Monoamine oxidase (MAO) inhibitors were the first antidepressant drugs invented. While they are quite effective, they can be dangerous if combined with the wrong foods, drugs, or supplements. The substance tyramine, found in some cheeses, beer, fermented soy products, and other foods, is particularly dangerous to combine with these medications. Stimulant drugs such as pseudoephedrine can also cause problems.
Antidepressants in this family include furazolidone (Furoxone), isocarboxazid (Marplan), phenelzine sulfate (Nardil), and tranylcypromine sulfate (Parnate) among others.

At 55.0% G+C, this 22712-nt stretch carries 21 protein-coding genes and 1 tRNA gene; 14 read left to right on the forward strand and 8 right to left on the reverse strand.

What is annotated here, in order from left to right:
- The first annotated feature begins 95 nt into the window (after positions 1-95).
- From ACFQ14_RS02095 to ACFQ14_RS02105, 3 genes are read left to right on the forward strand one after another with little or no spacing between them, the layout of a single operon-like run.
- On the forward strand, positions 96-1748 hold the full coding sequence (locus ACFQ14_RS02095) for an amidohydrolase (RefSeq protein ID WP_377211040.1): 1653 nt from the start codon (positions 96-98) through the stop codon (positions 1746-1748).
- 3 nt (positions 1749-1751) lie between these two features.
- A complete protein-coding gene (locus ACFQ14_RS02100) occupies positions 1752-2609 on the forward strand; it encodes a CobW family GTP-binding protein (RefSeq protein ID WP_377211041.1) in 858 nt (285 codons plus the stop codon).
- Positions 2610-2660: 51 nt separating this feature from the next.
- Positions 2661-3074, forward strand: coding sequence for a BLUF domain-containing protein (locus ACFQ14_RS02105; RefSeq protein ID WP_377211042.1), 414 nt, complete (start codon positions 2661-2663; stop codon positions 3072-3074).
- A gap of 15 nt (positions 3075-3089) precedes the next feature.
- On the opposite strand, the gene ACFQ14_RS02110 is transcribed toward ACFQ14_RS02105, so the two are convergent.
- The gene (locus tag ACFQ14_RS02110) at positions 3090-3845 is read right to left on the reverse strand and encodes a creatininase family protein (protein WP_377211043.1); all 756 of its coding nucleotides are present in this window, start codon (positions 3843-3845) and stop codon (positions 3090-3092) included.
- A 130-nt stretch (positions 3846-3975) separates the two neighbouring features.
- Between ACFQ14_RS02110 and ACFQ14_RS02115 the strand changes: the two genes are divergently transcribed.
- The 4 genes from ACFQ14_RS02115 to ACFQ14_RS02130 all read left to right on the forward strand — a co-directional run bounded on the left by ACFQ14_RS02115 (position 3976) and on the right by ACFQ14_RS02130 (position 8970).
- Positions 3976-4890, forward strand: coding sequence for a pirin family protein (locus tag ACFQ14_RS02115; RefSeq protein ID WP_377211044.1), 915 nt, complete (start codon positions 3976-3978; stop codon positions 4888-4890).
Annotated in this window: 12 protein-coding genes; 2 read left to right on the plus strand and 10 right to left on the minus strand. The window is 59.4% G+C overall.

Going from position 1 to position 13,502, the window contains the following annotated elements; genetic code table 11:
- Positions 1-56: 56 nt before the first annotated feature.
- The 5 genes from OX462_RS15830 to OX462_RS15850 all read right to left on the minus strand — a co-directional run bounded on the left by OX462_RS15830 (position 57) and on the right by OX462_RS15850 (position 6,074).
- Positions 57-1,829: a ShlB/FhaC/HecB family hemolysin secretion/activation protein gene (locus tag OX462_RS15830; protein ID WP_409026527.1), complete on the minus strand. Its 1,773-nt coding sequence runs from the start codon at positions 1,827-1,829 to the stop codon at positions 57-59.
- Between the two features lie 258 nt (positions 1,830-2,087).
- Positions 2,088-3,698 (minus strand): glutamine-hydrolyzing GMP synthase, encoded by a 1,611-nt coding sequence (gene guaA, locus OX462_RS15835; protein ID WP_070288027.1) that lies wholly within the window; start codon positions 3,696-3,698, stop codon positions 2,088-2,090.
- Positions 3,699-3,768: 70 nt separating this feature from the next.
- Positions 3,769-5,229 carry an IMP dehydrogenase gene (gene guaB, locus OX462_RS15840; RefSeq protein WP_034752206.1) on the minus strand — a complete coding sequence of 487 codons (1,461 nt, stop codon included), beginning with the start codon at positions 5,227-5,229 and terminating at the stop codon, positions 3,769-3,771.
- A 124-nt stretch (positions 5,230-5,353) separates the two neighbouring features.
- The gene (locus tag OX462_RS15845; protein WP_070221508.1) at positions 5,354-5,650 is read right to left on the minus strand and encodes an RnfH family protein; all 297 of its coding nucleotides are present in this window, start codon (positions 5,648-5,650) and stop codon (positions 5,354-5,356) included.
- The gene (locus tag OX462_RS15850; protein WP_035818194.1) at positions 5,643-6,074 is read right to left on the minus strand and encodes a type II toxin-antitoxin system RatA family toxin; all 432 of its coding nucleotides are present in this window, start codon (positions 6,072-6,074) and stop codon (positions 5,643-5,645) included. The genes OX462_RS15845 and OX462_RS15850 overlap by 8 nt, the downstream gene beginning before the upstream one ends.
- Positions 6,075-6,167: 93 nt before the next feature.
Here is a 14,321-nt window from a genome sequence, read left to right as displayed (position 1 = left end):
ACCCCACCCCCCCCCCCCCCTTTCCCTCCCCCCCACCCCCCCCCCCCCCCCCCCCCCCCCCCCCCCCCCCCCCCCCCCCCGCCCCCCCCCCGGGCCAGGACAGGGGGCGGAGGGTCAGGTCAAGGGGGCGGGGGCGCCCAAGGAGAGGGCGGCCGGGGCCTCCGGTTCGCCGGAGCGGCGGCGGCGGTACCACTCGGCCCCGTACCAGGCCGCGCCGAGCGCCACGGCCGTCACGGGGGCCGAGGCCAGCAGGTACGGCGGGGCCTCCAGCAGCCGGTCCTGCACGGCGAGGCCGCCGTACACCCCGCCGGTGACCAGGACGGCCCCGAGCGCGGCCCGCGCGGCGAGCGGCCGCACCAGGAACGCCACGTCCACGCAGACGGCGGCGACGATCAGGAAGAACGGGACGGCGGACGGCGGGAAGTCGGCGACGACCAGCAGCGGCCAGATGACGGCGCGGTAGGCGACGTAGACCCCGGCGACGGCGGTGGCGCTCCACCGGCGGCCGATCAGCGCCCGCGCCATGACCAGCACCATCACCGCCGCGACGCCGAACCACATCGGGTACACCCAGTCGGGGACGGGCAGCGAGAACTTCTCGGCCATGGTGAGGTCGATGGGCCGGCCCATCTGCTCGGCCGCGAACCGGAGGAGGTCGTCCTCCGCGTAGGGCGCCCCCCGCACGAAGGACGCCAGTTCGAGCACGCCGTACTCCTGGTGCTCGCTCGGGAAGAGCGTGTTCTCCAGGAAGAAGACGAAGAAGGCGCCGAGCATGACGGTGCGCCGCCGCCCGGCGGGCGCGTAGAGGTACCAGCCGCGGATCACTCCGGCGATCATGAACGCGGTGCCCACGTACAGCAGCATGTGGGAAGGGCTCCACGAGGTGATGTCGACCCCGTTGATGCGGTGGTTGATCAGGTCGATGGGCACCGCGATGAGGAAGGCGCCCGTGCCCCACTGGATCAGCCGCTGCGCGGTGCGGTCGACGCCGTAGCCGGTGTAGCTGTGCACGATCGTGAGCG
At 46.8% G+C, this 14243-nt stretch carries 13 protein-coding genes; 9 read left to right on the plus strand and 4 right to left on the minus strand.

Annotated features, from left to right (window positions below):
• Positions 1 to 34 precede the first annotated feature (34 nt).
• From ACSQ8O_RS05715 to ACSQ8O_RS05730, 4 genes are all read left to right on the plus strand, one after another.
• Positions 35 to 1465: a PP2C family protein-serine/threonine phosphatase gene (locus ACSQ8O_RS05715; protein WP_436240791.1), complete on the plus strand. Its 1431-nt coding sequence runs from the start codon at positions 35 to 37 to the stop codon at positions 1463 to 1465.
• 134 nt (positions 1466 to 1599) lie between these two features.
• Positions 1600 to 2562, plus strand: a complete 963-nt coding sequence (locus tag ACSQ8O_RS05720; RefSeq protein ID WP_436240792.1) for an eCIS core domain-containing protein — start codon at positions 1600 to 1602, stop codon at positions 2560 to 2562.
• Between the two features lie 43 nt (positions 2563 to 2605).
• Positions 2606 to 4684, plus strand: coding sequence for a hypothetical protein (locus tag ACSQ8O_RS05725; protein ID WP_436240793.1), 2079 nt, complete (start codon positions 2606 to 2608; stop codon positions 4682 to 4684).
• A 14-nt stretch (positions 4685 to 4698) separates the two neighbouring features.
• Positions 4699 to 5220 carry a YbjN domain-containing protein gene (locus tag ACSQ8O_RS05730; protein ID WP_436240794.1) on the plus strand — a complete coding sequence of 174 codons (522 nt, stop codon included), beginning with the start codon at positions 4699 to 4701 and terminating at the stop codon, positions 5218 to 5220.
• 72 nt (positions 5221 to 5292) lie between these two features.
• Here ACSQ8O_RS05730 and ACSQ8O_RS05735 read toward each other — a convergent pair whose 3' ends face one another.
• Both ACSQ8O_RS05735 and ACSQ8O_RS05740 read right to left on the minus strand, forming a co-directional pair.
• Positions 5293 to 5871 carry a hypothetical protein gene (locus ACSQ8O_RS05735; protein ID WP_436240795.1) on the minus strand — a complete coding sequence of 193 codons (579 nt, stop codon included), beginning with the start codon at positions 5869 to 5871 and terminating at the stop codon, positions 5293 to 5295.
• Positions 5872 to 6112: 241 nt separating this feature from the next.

Because it contains caffeine, green tea should not be combined with MAO inhibitors.
Current thinking suggests that St. John's wort functions somewhat similarly to SSRI (selective serotonin-reuptake inhibitor) antidepressants. Since SSRIs should not be combined with MAO inhibitors, this herb probably should not be combined either.
- Reviewer: EBSCO CAM Review Board
- Review Date: 08/2013 -
- Update Date: 08/22/2013 -